Friday, May 6, 2011


Over the past few weeks I've been talking about how rising gas prices are squeezing disposable income. It's easy not to understand the relevance since often the posts have a bit of detachment to them (oil price rises to $100 USD per-barrel, gas up to $4 USD per gallon etc...) and its easy for some to lose the real world implications.

Enter the mighty Moe Lane from RedState and his post on this very subject. Some excerpts. 
This morning, I went out to fill up the gas tank of the car, and treat my kids to some fast-food breakfast. Nothing fancy: the car does not take premium gasoline, and we’re talking breakfast sandwiches and a hotcakes and sausage level of drive-through. Here are the receipts. 
See here for the gas receipt - Kev

Back in 2007 [a fillup of gas] would have cost me $37.08. And I can back up the numbers reasonably well:
  • Gas is easy; on January 08, 2007 the average price per gallon was $2.258*. I put in 13.292 gallons of gas into the car: that works out to $30.01. The cost this morning was $53.15 (77% increase). 
  • Tracking breakfast inflation is a little bit harder; fortunately, there’s something called the Big Mac Index, which tracks international prices of Big Macs in an attempt to get an idea of relative purchasing power of various currencies. But never mind that: the point is that the average price of an American Big Mac in 2007 was $3.22, and is $3.80 in 2011; at this level of analysis it seems more or less reasonable to assume that the 18% increase in four years is reflected across the menu. So that $8.34 meal in 2011 probably would have cost me about $7.07 in 2007 (which looks about right).
Moe then adds a key point.

To put this in even more basic terms: it costs me 60% more to fill up my tank and get ‘cheap’ fast food today than it did [in 2007] And if you’re wondering why if inflation is this bad, then it’s not being trumpeted across the sky in letters of fire, it’s because ‘core inflation’ - inflation that does not take into account food and energy prices - isn’t increasing as drastically. Which is… great, except that the problem is that food and energy prices are skyrocketing.
Moe's post vividly illustrates how skyrocketing food and energy prices take away purchasing power. In late 2006 if you had $60 dollars in your pocket and filled up your car and went to breakfast you would have about $30 left over.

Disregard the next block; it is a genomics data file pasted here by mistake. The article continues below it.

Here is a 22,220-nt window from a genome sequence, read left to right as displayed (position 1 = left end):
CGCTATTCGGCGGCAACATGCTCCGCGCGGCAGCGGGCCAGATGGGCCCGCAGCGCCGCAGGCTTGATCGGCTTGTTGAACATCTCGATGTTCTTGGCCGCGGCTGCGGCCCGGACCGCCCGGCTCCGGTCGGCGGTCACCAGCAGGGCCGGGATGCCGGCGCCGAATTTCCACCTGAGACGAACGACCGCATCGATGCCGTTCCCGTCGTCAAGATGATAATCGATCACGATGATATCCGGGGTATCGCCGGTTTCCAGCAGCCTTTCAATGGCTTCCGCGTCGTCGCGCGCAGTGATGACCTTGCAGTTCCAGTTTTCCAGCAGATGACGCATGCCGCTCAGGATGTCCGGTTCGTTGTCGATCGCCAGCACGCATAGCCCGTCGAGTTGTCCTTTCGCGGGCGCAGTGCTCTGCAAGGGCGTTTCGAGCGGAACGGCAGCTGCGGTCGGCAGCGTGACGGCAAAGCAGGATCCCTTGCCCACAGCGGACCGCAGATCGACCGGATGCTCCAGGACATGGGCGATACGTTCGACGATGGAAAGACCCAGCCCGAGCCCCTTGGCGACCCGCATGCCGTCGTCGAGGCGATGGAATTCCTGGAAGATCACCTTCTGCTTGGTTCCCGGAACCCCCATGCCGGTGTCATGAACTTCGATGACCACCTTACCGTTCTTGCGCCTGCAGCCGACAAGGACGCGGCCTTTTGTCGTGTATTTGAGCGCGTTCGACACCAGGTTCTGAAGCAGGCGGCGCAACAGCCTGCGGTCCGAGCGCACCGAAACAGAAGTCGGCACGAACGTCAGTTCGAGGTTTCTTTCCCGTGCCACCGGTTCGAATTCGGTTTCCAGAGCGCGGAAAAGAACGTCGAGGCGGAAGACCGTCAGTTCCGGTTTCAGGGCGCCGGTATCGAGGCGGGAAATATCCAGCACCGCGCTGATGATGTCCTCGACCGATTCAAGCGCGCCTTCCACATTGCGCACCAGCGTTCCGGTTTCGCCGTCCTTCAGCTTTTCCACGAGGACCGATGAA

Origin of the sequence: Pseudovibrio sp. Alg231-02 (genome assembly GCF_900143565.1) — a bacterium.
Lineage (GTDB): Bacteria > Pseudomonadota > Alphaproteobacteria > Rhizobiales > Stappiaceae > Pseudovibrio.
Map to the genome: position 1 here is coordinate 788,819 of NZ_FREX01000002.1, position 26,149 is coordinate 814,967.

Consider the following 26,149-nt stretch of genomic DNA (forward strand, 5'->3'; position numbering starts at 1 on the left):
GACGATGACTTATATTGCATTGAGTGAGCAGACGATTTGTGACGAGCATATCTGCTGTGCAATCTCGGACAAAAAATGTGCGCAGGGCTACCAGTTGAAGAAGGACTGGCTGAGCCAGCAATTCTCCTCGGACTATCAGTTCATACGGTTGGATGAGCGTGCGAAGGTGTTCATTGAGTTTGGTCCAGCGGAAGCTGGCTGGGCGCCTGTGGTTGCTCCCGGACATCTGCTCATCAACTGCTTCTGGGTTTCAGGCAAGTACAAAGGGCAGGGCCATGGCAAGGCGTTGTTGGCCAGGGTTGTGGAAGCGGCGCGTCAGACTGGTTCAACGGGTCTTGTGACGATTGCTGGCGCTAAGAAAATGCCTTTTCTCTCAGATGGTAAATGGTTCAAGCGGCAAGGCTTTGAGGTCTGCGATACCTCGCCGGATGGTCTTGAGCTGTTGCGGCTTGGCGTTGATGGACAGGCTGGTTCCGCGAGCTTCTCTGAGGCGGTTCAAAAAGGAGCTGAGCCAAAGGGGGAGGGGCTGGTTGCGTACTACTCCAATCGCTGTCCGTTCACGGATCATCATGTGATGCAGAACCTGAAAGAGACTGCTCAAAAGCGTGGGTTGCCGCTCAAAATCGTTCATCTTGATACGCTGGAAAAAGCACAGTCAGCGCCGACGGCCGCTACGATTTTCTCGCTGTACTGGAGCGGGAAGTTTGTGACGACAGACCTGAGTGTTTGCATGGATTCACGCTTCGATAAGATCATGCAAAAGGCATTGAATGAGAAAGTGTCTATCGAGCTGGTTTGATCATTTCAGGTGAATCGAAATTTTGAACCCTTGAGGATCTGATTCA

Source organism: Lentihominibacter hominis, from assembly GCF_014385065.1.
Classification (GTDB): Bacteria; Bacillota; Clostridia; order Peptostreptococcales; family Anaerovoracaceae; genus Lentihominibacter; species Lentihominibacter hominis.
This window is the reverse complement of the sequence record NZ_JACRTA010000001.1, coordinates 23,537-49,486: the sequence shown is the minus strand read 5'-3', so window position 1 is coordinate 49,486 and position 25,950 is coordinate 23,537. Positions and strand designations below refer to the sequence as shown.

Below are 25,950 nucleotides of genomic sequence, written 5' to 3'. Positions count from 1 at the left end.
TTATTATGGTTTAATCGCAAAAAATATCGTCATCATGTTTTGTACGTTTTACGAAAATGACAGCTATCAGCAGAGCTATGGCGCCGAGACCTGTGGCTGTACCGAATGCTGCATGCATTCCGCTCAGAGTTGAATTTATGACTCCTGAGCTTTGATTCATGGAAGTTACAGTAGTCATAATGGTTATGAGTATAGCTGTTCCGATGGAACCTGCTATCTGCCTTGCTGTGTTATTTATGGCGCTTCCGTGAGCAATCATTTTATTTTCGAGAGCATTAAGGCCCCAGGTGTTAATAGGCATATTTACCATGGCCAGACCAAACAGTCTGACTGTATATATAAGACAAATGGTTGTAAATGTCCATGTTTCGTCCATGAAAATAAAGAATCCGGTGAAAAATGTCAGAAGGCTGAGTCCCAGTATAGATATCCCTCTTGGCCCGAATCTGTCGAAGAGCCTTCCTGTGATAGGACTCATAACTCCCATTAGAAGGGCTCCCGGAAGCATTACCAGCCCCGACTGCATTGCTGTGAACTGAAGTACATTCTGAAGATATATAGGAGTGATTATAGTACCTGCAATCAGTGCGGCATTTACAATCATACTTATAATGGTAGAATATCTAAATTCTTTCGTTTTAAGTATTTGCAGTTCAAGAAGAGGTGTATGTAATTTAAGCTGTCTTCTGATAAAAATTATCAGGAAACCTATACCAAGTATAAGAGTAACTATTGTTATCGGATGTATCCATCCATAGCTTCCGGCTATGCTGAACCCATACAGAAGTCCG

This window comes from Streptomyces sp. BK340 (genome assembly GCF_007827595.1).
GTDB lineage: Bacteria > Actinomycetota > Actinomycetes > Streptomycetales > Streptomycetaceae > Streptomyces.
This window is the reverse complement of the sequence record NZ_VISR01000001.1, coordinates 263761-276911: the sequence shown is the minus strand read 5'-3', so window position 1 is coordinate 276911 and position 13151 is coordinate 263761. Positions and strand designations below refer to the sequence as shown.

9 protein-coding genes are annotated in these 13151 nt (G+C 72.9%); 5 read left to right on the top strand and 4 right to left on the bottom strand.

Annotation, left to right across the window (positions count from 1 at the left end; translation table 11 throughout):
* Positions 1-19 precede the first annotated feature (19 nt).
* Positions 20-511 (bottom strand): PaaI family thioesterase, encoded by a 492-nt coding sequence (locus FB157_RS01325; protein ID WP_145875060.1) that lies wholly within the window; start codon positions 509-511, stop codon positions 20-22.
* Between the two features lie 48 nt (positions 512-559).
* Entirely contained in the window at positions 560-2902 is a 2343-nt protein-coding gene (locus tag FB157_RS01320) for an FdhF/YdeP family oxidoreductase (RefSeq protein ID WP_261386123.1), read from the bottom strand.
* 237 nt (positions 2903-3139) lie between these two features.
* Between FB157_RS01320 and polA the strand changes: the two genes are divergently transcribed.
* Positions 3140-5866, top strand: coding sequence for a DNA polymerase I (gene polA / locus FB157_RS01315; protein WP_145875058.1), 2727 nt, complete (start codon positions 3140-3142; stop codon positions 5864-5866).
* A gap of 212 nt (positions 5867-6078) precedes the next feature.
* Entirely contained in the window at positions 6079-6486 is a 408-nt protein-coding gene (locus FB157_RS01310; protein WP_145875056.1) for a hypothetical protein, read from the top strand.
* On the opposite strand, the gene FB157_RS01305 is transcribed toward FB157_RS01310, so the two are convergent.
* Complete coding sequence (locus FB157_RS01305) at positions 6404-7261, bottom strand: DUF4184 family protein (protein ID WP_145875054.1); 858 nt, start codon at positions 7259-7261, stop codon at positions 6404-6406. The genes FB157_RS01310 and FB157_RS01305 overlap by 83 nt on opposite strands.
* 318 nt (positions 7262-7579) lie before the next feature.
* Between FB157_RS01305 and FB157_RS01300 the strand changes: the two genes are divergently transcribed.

Think of what you could buy with that $30 dollars. (I'm sure there are many things you would like to buy with $30 USD)

In 2011 that 30 dollars is going towards purchasing the the same items you were buying at far cheaper prices a mere 5 years ago. There has been no increase of quality of those items, its still the same as it was 5 years ago...expect for the price. Now if your paycheck rose 60% it really does not effect you but is that really happening?

In other words skyrocketing food and energy prices have robbed you of discretionary income. Discretionary income that is also taken out of the economy since this is happening to everyone. Entertainment (anime, movies, games, toys etc...) is discretionary spending and is not immune to inflationary pressures like this.

We will have to see if this type of inflation affects the big summer amine conventions since most fans have to drive to attend them. 

A quick note: I have done some editing to Moe's post since he is doing this make a larger political point. I've edited out the politics since that is not the point of my post here on The Reporter. ( IF you want to see the political point please head over to RedState to see where he goes with it.)

1 comment:

  1. PUH-LEEEEZE!!!!!!!! Spare me your patronizing attitude here, Kevin!!! You said it yourself, you don't even know how it will affect the big summer anime conventions! If people want to buy something they will buy it, if they want to get something they will go out of their way to get it. You keep on bitching and whining about this issue but you've come up with no solutions. Save this bullshit rhetoric for your blog!
    Sizzle. You lose. Donkeys need not apply. Ignition. Lift-off. Bye!